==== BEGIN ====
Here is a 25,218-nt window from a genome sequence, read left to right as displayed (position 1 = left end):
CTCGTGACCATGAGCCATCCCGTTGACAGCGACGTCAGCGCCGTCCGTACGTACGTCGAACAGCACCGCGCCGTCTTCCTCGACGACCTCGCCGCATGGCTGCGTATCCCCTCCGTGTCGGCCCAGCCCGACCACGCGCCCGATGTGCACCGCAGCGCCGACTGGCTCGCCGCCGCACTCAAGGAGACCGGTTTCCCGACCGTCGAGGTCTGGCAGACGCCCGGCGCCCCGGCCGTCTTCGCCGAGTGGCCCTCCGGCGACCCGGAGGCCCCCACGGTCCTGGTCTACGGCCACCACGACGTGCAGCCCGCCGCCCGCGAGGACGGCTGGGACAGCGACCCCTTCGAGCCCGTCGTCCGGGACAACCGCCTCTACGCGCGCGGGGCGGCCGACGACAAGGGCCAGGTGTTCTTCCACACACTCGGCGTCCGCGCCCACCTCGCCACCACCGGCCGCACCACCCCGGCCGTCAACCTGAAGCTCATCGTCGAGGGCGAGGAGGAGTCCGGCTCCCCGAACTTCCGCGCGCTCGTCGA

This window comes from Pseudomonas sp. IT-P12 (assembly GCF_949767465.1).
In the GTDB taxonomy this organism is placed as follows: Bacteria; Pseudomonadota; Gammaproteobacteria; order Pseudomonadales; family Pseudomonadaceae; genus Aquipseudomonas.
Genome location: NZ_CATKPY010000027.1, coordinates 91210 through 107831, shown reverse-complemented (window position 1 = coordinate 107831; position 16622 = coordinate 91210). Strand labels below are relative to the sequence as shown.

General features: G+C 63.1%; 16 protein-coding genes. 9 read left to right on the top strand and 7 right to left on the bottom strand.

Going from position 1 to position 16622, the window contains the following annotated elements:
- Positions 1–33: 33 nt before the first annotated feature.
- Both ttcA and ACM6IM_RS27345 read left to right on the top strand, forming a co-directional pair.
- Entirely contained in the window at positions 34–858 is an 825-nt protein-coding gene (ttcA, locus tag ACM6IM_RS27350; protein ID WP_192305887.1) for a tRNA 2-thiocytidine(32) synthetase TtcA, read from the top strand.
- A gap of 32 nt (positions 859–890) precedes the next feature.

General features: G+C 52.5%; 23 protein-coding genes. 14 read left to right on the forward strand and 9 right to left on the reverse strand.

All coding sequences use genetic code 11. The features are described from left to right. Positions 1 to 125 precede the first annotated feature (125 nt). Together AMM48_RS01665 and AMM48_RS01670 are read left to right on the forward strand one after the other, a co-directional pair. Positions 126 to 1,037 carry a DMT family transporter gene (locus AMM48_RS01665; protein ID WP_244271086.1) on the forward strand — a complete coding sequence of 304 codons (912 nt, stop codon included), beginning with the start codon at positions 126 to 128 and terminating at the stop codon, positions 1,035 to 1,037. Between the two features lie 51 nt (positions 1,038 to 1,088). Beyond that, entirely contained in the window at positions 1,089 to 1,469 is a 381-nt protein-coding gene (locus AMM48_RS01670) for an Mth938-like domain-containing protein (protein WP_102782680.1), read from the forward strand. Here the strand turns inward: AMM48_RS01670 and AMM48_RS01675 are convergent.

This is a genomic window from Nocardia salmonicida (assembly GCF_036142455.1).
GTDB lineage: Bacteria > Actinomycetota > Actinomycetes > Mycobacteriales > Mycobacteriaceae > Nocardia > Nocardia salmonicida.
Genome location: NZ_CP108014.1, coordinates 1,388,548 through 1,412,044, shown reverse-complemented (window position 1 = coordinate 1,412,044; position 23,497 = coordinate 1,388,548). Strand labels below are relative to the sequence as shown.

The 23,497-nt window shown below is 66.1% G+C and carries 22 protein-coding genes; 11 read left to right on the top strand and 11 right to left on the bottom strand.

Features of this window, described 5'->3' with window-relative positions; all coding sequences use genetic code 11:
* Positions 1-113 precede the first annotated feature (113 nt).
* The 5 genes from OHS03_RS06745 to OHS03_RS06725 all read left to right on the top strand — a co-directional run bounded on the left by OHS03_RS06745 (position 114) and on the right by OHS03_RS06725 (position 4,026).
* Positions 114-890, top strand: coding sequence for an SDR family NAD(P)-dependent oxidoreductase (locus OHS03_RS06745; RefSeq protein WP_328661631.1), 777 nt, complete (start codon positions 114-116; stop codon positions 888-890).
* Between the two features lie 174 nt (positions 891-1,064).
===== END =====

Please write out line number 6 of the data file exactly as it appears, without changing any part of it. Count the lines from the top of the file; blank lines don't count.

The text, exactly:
General features: G+C 63.1%; 16 protein-coding genes. 9 read left to right on the top strand and 7 right to left on the bottom strand.